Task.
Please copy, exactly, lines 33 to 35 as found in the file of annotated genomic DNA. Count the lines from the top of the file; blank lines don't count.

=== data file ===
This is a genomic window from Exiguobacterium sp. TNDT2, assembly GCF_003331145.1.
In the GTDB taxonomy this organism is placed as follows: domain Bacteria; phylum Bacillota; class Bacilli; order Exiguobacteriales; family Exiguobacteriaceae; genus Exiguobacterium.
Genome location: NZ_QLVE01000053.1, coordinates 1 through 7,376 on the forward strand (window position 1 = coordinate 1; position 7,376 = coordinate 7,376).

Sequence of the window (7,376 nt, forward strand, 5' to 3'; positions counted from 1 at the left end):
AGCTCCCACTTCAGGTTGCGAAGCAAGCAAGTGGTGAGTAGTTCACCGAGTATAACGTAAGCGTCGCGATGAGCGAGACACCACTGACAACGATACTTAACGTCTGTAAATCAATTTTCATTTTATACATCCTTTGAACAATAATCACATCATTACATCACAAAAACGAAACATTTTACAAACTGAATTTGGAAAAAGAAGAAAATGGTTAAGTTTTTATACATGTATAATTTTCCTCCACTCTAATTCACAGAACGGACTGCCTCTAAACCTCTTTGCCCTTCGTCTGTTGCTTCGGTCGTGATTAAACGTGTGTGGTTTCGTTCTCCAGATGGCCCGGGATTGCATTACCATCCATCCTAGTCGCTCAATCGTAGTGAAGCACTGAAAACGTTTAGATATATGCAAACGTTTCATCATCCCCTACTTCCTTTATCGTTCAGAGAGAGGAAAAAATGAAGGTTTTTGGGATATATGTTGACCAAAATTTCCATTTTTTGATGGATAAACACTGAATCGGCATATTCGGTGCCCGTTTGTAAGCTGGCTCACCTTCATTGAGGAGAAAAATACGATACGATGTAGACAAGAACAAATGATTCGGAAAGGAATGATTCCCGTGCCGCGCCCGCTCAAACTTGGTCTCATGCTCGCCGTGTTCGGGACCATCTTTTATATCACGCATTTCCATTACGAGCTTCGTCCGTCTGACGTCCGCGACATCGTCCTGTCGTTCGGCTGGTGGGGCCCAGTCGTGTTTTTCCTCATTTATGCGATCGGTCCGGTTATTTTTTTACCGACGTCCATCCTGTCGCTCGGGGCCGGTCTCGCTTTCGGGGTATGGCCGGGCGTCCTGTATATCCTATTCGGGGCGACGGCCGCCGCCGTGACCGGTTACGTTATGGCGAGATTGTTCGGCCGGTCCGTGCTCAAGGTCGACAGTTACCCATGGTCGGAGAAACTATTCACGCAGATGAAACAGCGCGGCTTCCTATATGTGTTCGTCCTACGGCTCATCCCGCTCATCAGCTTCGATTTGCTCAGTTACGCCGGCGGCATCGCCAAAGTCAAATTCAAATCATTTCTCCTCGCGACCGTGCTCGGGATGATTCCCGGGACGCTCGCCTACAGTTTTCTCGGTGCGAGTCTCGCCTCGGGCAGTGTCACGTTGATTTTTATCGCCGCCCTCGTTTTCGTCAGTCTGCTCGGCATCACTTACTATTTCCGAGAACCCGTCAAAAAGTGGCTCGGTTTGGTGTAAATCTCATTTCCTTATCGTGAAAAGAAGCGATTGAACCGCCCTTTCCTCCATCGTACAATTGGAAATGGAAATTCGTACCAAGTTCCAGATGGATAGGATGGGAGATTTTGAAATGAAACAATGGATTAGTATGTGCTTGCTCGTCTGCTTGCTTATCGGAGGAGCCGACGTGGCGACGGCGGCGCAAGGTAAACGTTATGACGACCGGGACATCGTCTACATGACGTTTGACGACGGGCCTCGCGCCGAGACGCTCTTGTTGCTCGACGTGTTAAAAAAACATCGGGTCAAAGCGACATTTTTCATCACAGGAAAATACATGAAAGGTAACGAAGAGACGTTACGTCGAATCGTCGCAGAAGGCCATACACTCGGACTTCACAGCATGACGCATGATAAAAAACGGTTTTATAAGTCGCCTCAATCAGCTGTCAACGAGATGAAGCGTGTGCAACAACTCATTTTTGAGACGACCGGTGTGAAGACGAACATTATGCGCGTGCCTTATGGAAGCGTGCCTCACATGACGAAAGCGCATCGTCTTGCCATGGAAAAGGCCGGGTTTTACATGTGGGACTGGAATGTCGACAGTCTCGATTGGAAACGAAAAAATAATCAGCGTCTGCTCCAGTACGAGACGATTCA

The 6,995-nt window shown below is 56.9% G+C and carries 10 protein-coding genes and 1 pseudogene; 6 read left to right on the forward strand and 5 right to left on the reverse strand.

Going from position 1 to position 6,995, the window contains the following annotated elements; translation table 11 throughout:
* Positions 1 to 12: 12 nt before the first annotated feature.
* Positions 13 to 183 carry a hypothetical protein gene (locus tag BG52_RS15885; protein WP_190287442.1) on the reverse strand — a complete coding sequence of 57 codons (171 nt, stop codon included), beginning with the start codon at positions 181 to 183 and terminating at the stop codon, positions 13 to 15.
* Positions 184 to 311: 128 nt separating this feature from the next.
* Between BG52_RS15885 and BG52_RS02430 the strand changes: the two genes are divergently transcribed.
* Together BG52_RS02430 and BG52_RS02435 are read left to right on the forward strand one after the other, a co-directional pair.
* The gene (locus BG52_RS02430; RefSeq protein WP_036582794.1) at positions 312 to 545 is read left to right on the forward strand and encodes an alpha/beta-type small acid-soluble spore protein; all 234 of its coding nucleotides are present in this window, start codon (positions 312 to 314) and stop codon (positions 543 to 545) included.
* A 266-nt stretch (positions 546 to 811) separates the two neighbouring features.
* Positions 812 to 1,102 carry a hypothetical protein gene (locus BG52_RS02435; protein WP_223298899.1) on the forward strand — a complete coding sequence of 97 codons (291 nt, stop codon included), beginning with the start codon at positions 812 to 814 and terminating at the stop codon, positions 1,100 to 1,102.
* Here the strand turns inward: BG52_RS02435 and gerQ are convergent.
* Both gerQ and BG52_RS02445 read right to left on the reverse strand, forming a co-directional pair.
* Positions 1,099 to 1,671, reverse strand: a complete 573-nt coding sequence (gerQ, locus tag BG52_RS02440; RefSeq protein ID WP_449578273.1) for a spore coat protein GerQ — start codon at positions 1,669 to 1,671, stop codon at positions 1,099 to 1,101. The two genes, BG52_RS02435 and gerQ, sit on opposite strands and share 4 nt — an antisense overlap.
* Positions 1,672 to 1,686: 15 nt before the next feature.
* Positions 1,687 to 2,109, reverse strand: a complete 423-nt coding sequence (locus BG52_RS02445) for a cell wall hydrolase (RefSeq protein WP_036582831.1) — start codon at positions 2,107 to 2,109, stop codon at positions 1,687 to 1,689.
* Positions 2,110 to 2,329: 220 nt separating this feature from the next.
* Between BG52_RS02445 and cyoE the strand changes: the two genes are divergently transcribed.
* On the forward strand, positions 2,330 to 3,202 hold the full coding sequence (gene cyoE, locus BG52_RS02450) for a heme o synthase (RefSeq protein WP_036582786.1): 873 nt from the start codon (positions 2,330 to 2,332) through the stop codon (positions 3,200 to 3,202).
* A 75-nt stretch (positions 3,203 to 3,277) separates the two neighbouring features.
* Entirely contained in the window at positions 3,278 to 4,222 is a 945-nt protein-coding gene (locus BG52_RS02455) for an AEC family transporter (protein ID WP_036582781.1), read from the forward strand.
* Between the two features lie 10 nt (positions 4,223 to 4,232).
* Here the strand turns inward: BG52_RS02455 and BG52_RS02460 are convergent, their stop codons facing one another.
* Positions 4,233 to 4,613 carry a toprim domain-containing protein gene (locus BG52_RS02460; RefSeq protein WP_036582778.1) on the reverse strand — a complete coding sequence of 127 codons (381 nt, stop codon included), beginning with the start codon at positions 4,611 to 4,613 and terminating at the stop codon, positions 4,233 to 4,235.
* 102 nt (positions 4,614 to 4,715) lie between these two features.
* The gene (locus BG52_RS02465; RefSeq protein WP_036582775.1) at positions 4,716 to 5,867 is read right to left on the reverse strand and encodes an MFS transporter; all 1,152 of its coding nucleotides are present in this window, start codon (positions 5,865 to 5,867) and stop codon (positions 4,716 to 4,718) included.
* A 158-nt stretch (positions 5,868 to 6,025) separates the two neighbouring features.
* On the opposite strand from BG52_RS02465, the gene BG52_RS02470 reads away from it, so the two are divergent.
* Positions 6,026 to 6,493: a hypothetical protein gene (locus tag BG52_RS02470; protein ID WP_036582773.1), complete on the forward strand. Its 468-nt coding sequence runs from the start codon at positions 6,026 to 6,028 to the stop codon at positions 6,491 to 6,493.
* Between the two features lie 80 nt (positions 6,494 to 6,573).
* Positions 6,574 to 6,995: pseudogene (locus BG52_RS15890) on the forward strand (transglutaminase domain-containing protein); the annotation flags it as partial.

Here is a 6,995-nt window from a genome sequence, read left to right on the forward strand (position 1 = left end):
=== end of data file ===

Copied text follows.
* Positions 6,026 to 6,493: a hypothetical protein gene (locus tag BG52_RS02470; protein ID WP_036582773.1), complete on the forward strand. Its 468-nt coding sequence runs from the start codon at positions 6,026 to 6,028 to the stop codon at positions 6,491 to 6,493.
* Between the two features lie 80 nt (positions 6,494 to 6,573).
* Positions 6,574 to 6,995: pseudogene (locus BG52_RS15890) on the forward strand (transglutaminase domain-containing protein); the annotation flags it as partial.